$1.8 Billion in CO2 Growth Capex Through 2019
The company’s CO2 segment has identified $1.8 billion in growth investments through 2019 in storage and transportation (S&T) and enhanced oil recovery (EOR), driven by growing CO2 demand and large reserves of in situ oil waiting to be extracted.
$5.4 Billion in Kinder Morgan Canada Expansion
The company’s Kinder Morgan Canada segment has identified $5.4 billion for further development of the Trans-Mountain-Pipeline (TMP) in Western Canada, driven by increasing oil sands production and strong shipping demand with attractive commercial terms, with completion and in-service expected by late 2017. The company also plans to develop additional dock capacity to over 600,000 barrels per day for global export.
While regulatory oversight raises competitive barriers-to-entry for new or less established market participants, regulation also keeps a lid on what the company can charge and presents some risk related to regulatory noncompliance penalties or punitive damages. The company’s infrastructure and revenues are significantly driven by supply and demand so, for example, a drop in crude oil production volumes could impact revenues. In the energy industry, supply and demand result in significant commodity price volatility and small crude price changes have a ripple-through effect on CO2 or natural gas production and future contracts. KMI’s business is also sensitive to economic cycles (such as a drop in demand for steel which will decrease revenue at dry bulk terminals), operational failures such as a burst pipeline, environmental factors such as expensive litigation for a spill, and terrorism-related incidents. Given the company’s dependence on debt, albeit within acceptable levels, a rise in interest rates in the years ahead will impact interest expense; for example, a 100 basis point increase in floating rates will increase interest expense at KMP by $55 million.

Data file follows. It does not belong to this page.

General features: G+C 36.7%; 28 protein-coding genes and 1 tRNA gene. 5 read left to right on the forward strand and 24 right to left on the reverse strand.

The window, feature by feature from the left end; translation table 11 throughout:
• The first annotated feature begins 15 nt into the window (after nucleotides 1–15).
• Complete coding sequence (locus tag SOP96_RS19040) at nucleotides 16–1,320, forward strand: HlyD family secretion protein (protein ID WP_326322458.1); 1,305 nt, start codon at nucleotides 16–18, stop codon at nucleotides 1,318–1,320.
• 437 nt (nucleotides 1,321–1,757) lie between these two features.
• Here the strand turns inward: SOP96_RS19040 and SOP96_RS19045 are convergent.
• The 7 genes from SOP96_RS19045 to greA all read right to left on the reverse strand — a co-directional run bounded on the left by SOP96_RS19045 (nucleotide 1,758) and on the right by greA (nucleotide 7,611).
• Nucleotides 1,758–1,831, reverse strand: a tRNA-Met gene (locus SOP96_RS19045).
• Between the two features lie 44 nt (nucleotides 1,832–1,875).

KMI is at some anti-trust risk as disgruntled shareholders accuse the company’s founder and his private equity backers of colluding to fix prices by agreeing to not compete in Kinder Morgan’s 2006 take-private transaction, for which Blackstone, Goldman Sachs, KKR and TPG paid a total of $392 million to settle charges without admitting wrongdoing. KMP unitholders are also up in arms and have initiated litigation that the takeover of KMP violated the Board’s fiduciary responsibility to unitholders by not seeking a higher price.
Kinder Morgan’s consolidation of its MLPs into one publicly traded company (KMI), and the third-largest energy infrastructure play, will handsomely benefit unitholders that elect to receive and hold onto KMI shares because of future benefits from lower cost of capital, depreciation-related tax benefits and significant growth opportunities tied to a boom in the North American energy sector. The company’s new capital structure will increase returns on investment (ROI) and deliver higher dividend growth than before. The deal does, however, face a few risks related to lawsuits by disgruntled MLP unitholders who have complained of collusion and a low bid, but the deal is expected to go through with substantially all of its current provisions and, if anything, could be adjusted upwards to mollify MLP unitholders. Unitholders and existing KMI shareholders will do well if they hold onto shares for the long run because of the sizable growth upside and tax benefits under the newer structure.